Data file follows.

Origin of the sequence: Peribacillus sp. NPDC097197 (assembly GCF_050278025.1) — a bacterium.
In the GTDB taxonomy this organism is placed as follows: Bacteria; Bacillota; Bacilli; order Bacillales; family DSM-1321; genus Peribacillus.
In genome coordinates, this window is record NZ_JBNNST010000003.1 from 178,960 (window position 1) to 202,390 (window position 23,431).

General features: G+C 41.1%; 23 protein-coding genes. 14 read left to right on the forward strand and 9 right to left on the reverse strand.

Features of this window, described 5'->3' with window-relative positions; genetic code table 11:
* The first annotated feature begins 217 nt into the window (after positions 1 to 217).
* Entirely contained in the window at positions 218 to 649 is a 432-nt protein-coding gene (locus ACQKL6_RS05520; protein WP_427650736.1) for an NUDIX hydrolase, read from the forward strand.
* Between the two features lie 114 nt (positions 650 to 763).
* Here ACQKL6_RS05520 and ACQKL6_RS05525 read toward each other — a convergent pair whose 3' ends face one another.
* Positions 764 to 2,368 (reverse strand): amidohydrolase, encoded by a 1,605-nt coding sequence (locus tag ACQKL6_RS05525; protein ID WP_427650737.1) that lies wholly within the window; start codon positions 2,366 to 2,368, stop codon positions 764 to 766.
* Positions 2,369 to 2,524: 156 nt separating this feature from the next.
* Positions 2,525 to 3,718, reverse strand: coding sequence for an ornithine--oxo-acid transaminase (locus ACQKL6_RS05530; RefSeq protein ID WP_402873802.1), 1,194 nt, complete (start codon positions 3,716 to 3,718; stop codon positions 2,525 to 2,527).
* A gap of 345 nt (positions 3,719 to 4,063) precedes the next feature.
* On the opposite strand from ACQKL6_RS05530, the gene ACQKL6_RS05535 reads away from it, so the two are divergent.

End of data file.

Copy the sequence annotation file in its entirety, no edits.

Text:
Origin of the sequence: Peribacillus sp. NPDC097197 (assembly GCF_050278025.1) — a bacterium.
In the GTDB taxonomy this organism is placed as follows: Bacteria; Bacillota; Bacilli; order Bacillales; family DSM-1321; genus Peribacillus.
In genome coordinates, this window is record NZ_JBNNST010000003.1 from 178,960 (window position 1) to 202,390 (window position 23,431).

General features: G+C 41.1%; 23 protein-coding genes. 14 read left to right on the forward strand and 9 right to left on the reverse strand.

Features of this window, described 5'->3' with window-relative positions; genetic code table 11:
* The first annotated feature begins 217 nt into the window (after positions 1 to 217).
* Entirely contained in the window at positions 218 to 649 is a 432-nt protein-coding gene (locus ACQKL6_RS05520; protein WP_427650736.1) for an NUDIX hydrolase, read from the forward strand.
* Between the two features lie 114 nt (positions 650 to 763).
* Here ACQKL6_RS05520 and ACQKL6_RS05525 read toward each other — a convergent pair whose 3' ends face one another.
* Positions 764 to 2,368 (reverse strand): amidohydrolase, encoded by a 1,605-nt coding sequence (locus tag ACQKL6_RS05525; protein ID WP_427650737.1) that lies wholly within the window; start codon positions 2,366 to 2,368, stop codon positions 764 to 766.
* Positions 2,369 to 2,524: 156 nt separating this feature from the next.
* Positions 2,525 to 3,718, reverse strand: coding sequence for an ornithine--oxo-acid transaminase (locus ACQKL6_RS05530; RefSeq protein ID WP_402873802.1), 1,194 nt, complete (start codon positions 3,716 to 3,718; stop codon positions 2,525 to 2,527).
* A gap of 345 nt (positions 3,719 to 4,063) precedes the next feature.
* On the opposite strand from ACQKL6_RS05530, the gene ACQKL6_RS05535 reads away from it, so the two are divergent.